You’ve probably seen today’sheadlines, about the fact that processed meat has been classified as a ‘definite’ cause of cancer. And red meat is a ‘probable’ cause.
The decision – coordinated by a respected international body – has been so highly anticipated by the media that speculation about the announcement has been building since last week.
But a link between certain types of meat and some forms of cancer – notably bowel cancer – isn’t ‘new’ news – the evidence has been building for decades, and is supported by a lot of careful research.
Nevertheless, today’s announcement is significant. It comes from the International Agency for Research on Cancer (IARC) – a group of international experts who scrutinise the overall evidence – in this case more than 800 studies – on how likely certain things are to cause cancer. Their decisions carry a lot of clout, especially with governments and regulators.
But what does the finding – published here in the Lancet Oncology – mean in practice? How much meat is it sensible to eat? And how many cases of cancer are linked to meat consumption?
In this post, we’ll look at what IARC’s classification actually means, how red and processed meat affect cancer risk, and the likely size of this effect.
But before we move on, let’s be clear: yes, a prolonged high-meat diet isn’t terribly good for you. But a steak, bacon sandwich or sausage bap a few times a week probably isn’t much to worry about. And overall the risks are much lower than for other things linked to cancer – such as smoking.
What are ‘red’ and ‘processed’ meat?
First, let’s clear up some definitions.
‘Red’ meat is (as you might expect), any meat that’s a dark red colour before it’s cooked – this obviously means meats like beef and lamb, but also includes pork.
‘Processed’ meat is meat that’s not sold fresh, but instead has been cured, salted, smoked, or otherwise preserved in some way (so things like bacon, sausages, hot dogs, ham, salami, and pepperoni). But this doesn’t include fresh burgers or mince.
Both of these types of meat are distinct from ‘white’ meats, like fresh chicken or turkey, and fish (neither of which appear to increase your risk of cancer).
(There’s also growing evidence for a possible link to both stomach and pancreatic cancers, but this seems to be less clear cut than the link to bowel cancer.)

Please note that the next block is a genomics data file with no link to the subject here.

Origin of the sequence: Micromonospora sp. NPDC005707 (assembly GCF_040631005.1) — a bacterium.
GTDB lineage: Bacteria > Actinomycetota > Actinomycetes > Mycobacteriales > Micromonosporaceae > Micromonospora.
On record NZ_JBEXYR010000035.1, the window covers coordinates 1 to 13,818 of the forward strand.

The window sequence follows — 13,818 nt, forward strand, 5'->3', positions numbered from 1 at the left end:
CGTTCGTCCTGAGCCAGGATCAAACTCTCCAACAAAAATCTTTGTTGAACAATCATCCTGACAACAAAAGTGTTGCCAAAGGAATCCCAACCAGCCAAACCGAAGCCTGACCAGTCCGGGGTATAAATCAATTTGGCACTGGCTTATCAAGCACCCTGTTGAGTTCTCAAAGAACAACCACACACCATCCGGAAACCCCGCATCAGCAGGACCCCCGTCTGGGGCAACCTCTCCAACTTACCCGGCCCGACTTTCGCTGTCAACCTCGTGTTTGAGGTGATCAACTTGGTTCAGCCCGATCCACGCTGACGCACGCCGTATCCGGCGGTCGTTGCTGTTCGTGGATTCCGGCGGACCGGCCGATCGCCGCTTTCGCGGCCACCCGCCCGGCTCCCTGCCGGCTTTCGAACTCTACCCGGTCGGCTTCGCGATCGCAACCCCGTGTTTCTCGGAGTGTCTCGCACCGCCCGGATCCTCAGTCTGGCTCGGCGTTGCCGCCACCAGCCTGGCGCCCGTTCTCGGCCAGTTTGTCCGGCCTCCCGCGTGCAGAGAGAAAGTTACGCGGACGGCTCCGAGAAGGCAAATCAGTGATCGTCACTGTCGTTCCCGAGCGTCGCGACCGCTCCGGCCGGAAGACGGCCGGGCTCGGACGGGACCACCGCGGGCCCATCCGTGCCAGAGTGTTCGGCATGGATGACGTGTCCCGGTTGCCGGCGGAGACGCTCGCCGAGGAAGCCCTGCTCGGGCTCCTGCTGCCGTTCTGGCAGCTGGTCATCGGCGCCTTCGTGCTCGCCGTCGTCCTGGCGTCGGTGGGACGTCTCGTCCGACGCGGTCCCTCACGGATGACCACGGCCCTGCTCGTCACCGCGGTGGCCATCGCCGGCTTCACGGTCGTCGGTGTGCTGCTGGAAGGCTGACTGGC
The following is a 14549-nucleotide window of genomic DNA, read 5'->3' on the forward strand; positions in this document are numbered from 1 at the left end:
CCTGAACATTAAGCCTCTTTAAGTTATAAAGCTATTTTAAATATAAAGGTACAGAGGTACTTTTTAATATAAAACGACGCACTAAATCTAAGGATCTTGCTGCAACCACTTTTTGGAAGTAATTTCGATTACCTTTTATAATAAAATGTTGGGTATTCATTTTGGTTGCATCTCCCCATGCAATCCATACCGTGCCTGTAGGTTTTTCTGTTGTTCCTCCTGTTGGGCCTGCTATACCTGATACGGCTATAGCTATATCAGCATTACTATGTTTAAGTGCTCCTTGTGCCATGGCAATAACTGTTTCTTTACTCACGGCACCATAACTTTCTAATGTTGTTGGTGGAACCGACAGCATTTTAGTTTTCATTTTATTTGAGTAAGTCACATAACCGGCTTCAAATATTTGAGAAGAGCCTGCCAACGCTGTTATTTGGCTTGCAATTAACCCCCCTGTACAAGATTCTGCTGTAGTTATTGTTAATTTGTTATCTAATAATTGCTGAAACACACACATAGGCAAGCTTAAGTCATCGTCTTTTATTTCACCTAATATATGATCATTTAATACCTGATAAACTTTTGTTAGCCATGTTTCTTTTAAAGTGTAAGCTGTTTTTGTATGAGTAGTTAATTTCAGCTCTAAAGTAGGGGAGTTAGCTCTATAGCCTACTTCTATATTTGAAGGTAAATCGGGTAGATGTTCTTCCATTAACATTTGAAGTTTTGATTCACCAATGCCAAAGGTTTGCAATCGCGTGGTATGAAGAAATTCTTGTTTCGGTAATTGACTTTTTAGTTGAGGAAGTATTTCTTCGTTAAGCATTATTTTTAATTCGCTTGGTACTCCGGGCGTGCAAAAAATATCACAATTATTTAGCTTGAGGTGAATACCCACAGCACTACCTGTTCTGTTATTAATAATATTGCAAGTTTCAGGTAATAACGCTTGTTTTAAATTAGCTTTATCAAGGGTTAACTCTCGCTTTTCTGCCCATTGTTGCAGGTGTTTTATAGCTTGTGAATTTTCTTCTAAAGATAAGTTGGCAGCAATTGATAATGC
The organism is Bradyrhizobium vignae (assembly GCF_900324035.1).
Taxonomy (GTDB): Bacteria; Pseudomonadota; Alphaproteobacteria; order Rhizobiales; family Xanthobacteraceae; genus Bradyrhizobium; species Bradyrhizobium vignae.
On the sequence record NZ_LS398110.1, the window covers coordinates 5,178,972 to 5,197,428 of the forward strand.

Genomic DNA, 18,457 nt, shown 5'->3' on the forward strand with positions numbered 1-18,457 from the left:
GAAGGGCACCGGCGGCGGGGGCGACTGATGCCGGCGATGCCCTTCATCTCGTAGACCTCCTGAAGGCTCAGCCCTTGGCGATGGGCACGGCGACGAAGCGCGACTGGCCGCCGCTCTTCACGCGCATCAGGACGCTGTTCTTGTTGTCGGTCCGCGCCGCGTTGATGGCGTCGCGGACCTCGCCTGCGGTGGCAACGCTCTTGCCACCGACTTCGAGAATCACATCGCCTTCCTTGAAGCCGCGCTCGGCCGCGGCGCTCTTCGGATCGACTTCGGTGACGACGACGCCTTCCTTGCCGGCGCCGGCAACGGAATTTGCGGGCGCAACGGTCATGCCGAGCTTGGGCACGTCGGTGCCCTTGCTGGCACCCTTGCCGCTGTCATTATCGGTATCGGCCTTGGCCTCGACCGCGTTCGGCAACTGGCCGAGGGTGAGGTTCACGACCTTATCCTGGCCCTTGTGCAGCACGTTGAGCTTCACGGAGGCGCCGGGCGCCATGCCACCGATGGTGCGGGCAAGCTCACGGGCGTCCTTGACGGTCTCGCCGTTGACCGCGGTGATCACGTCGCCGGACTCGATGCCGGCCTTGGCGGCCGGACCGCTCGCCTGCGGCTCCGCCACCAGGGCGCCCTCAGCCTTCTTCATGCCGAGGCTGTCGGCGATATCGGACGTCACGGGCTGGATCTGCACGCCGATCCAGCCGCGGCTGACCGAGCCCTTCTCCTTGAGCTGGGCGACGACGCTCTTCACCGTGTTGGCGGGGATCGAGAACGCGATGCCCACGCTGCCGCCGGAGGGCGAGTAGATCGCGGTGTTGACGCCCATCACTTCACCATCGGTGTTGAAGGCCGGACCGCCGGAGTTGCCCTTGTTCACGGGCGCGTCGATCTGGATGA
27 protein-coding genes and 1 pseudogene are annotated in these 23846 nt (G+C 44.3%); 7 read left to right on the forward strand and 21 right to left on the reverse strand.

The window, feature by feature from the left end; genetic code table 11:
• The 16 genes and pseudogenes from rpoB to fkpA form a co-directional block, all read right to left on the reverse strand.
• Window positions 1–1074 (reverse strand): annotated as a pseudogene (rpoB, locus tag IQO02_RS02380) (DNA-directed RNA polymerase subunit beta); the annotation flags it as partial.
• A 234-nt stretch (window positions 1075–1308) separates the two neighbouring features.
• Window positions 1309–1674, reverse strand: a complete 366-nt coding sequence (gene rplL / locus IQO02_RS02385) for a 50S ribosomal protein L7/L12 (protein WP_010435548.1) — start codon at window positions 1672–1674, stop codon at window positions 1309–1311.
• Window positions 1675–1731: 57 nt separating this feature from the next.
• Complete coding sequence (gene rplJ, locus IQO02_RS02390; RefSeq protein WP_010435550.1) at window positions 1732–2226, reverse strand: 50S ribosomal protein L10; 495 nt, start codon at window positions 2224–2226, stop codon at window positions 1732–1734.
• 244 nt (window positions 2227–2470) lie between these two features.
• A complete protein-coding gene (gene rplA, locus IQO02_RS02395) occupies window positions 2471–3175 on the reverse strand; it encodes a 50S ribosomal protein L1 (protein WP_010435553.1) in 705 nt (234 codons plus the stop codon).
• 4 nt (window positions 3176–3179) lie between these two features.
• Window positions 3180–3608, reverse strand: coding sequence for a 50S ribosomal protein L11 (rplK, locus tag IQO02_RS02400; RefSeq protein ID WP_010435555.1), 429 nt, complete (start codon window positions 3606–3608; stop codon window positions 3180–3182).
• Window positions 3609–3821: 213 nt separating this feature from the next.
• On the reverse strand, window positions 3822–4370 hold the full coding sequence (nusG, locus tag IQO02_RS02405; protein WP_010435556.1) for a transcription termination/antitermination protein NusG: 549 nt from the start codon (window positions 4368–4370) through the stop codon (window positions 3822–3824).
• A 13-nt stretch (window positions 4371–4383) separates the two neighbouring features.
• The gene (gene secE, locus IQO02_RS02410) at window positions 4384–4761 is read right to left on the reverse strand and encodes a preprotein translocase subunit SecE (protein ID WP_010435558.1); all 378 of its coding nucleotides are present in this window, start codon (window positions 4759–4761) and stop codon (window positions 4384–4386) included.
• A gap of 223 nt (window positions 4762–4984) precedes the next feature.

The most convincing overview of the evidence of a link to bowel cancer comes from a 2011 analysis by researchers at the WCRF, who combined the results of a number of previous studies, to try to get a clear sense of the overall picture.
They were able to group the data according to those who ate the most red and processed meat and those who ate the least. A key finding from the WCRF analysis is that red meat and processed meat aren’t equally harmful: processed meat is more strongly linked to bowel cancer than red meat.
The results showed that those who ate the most processed meat had around a 17 per cent higher risk of developing bowel cancer, compared to those who ate the least.
‘17 per cent’ sounds like a fairly big number – but this is a ‘relative’ risk, so let’s put it into perspective, and convert it to absolute numbers. Remember these are all ball-park figures – everyone’s risk will be different as there are many different factors at play.
We know that, out of every 1000 people in the UK, about 61 will develop bowel cancer at some point in their lives. Those who eat the lowest amount of processed meat are likely to have a lower lifetime risk than the rest of the population (about 56 cases per 1000 low meat-eaters).
If this is correct, the WCRF’s analysis suggests that, among 1000 people who eat the most processed meat, you’d expect 66 to develop bowel cancer at some point in their lives – 10 more than the group who eat the least processed meat.
How does red and processed meat cause cancer?
Researchers are still trying to pin down exactly how red and processed meat cause cells to become cancerous, but the main culprits seem to be certain chemicals found in the meat itself.
In red meat, the problems seem to start when a chemical called haem – part of the red pigment in the blood, haemoglobin – is broken down in our gut to form a family of chemicals called N-nitroso compounds. These have been found to damage the cells that line the bowel, so other cells in the bowel lining have to replicate more in order to heal. And it’s this ‘extra’ replication that can increase the chance of errors developing in the cells’ DNA – the first step on the road to cancer.
On top of this, processed red meats contain chemicals that generate N-nitroso compounds in the gut, such as nitrite preservatives.